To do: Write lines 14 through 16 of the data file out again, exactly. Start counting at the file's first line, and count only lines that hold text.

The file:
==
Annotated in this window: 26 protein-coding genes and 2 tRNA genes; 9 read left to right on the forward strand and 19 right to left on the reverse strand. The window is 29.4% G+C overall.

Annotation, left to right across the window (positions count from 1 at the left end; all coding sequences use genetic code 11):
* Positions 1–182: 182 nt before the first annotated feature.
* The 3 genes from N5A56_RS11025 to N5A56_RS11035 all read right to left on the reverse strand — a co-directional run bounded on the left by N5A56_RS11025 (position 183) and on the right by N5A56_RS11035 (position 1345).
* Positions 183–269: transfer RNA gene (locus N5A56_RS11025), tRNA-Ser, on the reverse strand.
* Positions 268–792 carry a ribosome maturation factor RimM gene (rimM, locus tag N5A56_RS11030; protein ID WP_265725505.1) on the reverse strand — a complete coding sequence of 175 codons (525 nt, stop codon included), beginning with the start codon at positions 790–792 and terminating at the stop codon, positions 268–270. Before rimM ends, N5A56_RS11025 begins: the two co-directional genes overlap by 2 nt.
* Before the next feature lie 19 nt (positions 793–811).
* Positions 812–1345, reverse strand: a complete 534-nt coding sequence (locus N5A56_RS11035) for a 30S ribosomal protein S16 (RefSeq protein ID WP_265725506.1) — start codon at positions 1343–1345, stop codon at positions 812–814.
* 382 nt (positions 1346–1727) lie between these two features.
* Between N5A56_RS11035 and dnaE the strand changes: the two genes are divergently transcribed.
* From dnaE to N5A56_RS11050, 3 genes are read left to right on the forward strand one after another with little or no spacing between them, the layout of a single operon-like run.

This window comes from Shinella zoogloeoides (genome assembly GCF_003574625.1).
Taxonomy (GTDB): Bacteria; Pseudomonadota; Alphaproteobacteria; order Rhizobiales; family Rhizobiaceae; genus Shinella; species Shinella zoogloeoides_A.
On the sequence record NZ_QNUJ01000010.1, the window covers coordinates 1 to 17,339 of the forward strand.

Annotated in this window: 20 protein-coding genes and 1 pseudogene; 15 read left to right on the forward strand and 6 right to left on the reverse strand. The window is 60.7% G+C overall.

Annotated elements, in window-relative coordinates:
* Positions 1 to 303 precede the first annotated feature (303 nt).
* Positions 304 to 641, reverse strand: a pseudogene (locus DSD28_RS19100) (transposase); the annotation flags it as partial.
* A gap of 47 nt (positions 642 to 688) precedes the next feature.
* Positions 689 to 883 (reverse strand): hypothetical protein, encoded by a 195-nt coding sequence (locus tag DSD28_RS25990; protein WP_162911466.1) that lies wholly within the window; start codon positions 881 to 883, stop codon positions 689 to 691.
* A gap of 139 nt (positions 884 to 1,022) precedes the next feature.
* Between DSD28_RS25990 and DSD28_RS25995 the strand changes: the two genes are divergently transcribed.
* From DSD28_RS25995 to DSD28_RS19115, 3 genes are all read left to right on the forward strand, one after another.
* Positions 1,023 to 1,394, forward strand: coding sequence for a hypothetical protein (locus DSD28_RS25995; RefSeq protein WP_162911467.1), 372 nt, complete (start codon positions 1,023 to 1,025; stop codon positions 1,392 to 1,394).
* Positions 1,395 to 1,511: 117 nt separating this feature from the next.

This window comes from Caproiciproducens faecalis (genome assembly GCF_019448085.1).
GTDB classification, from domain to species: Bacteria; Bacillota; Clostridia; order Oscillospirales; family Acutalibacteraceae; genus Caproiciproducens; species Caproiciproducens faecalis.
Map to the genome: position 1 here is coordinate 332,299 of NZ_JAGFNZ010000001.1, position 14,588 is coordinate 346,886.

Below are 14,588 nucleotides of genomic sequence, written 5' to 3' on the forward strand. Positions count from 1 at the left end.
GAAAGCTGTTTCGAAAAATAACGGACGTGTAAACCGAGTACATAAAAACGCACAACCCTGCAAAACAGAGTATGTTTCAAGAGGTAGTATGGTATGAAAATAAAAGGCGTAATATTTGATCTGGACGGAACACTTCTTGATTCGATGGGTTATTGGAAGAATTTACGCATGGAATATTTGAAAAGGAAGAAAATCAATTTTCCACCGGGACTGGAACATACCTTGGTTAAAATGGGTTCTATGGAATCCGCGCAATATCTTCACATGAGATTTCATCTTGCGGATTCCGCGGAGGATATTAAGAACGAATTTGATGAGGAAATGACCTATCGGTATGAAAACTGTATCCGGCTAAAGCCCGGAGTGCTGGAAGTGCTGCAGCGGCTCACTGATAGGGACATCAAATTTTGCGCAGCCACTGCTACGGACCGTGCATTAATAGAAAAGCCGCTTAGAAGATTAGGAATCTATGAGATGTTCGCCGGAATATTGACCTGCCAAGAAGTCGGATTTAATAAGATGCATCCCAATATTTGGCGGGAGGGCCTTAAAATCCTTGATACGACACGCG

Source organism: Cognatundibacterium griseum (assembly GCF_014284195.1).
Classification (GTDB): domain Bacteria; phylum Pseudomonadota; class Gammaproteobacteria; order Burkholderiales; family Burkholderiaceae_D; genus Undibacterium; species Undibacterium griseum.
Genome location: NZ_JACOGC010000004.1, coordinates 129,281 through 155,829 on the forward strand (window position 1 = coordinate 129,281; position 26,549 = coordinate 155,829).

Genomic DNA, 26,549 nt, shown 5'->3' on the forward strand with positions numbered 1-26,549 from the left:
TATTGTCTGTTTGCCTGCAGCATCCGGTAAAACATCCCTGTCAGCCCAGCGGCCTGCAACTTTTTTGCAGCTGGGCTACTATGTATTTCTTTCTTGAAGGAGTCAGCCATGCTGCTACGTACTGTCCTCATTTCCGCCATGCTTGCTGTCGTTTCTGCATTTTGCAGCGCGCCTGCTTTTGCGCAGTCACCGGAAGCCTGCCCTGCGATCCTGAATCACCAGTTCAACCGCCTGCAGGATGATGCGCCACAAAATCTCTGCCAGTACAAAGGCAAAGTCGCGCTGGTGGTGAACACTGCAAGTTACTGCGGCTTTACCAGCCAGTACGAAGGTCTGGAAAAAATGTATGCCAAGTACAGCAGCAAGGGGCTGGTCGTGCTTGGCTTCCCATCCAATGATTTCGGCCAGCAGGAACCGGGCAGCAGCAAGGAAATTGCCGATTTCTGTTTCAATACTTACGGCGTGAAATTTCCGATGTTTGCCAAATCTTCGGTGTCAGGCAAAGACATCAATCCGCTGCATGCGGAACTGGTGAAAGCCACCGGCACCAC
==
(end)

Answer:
On the sequence record NZ_QNUJ01000010.1, the window covers coordinates 1 to 17,339 of the forward strand.

Annotated in this window: 20 protein-coding genes and 1 pseudogene; 15 read left to right on the forward strand and 6 right to left on the reverse strand. The window is 60.7% G+C overall.

Annotated elements, in window-relative coordinates: